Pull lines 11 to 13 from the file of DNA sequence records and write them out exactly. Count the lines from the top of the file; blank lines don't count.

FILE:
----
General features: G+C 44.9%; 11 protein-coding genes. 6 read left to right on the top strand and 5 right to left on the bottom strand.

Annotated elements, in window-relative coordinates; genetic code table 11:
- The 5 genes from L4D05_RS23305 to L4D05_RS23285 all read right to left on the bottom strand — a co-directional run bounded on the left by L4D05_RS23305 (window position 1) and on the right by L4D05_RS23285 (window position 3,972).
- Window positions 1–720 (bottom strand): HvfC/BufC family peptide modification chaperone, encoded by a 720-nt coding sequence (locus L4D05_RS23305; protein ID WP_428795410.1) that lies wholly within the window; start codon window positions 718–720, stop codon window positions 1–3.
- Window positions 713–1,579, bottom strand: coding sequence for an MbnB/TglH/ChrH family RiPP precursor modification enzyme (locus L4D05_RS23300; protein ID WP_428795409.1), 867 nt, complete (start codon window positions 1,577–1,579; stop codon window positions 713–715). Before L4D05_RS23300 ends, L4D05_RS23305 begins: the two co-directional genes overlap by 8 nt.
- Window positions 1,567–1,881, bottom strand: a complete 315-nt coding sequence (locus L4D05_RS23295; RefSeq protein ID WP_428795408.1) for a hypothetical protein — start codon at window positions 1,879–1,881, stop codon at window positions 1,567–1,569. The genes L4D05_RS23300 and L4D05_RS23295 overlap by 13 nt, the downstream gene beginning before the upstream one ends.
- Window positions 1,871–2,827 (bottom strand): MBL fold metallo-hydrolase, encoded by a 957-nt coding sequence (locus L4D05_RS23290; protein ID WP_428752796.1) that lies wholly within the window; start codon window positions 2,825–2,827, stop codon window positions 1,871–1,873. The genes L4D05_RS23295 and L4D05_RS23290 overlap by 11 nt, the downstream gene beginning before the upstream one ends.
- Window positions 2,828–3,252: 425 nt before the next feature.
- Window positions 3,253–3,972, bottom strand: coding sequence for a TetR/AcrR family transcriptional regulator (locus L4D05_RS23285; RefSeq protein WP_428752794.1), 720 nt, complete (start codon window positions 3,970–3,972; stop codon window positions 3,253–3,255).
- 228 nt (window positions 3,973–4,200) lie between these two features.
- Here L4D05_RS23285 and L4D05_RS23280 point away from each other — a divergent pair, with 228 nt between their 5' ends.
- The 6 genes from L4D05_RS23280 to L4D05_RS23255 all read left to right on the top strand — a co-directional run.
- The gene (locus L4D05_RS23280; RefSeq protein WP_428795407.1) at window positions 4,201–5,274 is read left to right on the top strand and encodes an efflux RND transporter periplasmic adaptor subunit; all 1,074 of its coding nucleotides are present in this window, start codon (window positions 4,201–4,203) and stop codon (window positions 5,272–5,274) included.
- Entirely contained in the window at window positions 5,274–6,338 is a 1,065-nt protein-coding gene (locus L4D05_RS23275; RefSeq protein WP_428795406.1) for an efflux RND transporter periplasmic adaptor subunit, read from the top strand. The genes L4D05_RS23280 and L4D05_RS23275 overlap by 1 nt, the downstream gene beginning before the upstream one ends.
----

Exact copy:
- Here L4D05_RS23285 and L4D05_RS23280 point away from each other — a divergent pair, with 228 nt between their 5' ends.
- The 6 genes from L4D05_RS23280 to L4D05_RS23255 all read left to right on the top strand — a co-directional run.
- The gene (locus L4D05_RS23280; RefSeq protein WP_428795407.1) at window positions 4,201–5,274 is read left to right on the top strand and encodes an efflux RND transporter periplasmic adaptor subunit; all 1,074 of its coding nucleotides are present in this window, start codon (window positions 4,201–4,203) and stop codon (window positions 5,272–5,274) included.